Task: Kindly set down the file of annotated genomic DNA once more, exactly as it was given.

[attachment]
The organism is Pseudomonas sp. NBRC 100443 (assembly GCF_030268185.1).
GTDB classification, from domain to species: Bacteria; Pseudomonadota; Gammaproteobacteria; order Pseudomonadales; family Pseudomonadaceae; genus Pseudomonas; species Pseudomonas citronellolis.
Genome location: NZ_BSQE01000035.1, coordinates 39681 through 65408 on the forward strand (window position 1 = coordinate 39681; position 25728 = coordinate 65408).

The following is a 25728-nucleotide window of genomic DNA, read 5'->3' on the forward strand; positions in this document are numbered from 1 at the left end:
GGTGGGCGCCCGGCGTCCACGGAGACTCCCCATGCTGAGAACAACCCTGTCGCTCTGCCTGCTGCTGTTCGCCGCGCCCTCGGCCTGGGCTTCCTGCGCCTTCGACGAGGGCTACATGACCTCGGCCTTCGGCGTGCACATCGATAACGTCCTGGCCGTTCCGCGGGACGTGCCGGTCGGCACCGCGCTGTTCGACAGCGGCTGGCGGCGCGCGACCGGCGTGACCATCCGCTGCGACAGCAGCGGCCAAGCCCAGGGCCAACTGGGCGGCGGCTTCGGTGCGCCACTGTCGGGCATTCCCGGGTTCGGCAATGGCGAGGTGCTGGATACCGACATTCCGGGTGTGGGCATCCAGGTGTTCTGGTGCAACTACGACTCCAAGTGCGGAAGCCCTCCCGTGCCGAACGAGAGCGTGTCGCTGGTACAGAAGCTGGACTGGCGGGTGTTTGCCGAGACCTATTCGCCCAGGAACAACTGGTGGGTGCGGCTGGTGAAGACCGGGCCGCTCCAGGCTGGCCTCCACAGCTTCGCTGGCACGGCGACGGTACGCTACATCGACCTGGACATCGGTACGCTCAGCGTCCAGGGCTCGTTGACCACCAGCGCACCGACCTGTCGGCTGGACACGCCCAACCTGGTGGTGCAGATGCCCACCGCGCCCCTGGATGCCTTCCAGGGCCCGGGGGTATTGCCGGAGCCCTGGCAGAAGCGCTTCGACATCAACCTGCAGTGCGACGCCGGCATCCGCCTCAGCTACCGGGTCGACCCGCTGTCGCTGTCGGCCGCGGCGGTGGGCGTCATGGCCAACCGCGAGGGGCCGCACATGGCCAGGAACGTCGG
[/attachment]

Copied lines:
The organism is Pseudomonas sp. NBRC 100443 (assembly GCF_030268185.1).
GTDB classification, from domain to species: Bacteria; Pseudomonadota; Gammaproteobacteria; order Pseudomonadales; family Pseudomonadaceae; genus Pseudomonas; species Pseudomonas citronellolis.
Genome location: NZ_BSQE01000035.1, coordinates 39681 through 65408 on the forward strand (window position 1 = coordinate 39681; position 25728 = coordinate 65408).

The following is a 25728-nucleotide window of genomic DNA, read 5'->3' on the forward strand; positions in this document are numbered from 1 at the left end:
GGTGGGCGCCCGGCGTCCACGGAGACTCCCCATGCTGAGAACAACCCTGTCGCTCTGCCTGCTGCTGTTCGCCGCGCCCTCGGCCTGGGCTTCCTGCGCCTTCGACGAGGGCTACATGACCTCGGCCTTCGGCGTGCACATCGATAACGTCCTGGCCGTTCCGCGGGACGTGCCGGTCGGCACCGCGCTGTTCGACAGCGGCTGGCGGCGCGCGACCGGCGTGACCATCCGCTGCGACAGCAGCGGCCAAGCCCAGGGCCAACTGGGCGGCGGCTTCGGTGCGCCACTGTCGGGCATTCCCGGGTTCGGCAATGGCGAGGTGCTGGATACCGACATTCCGGGTGTGGGCATCCAGGTGTTCTGGTGCAACTACGACTCCAAGTGCGGAAGCCCTCCCGTGCCGAACGAGAGCGTGTCGCTGGTACAGAAGCTGGACTGGCGGGTGTTTGCCGAGACCTATTCGCCCAGGAACAACTGGTGGGTGCGGCTGGTGAAGACCGGGCCGCTCCAGGCTGGCCTCCACAGCTTCGCTGGCACGGCGACGGTACGCTACATCGACCTGGACATCGGTACGCTCAGCGTCCAGGGCTCGTTGACCACCAGCGCACCGACCTGTCGGCTGGACACGCCCAACCTGGTGGTGCAGATGCCCACCGCGCCCCTGGATGCCTTCCAGGGCCCGGGGGTATTGCCGGAGCCCTGGCAGAAGCGCTTCGACATCAACCTGCAGTGCGACGCCGGCATCCGCCTCAGCTACCGGGTCGACCCGCTGTCGCTGTCGGCCGCGGCGGTGGGCGTCATGGCCAACCGCGAGGGGCCGCACATGGCCAGGAACGTCGG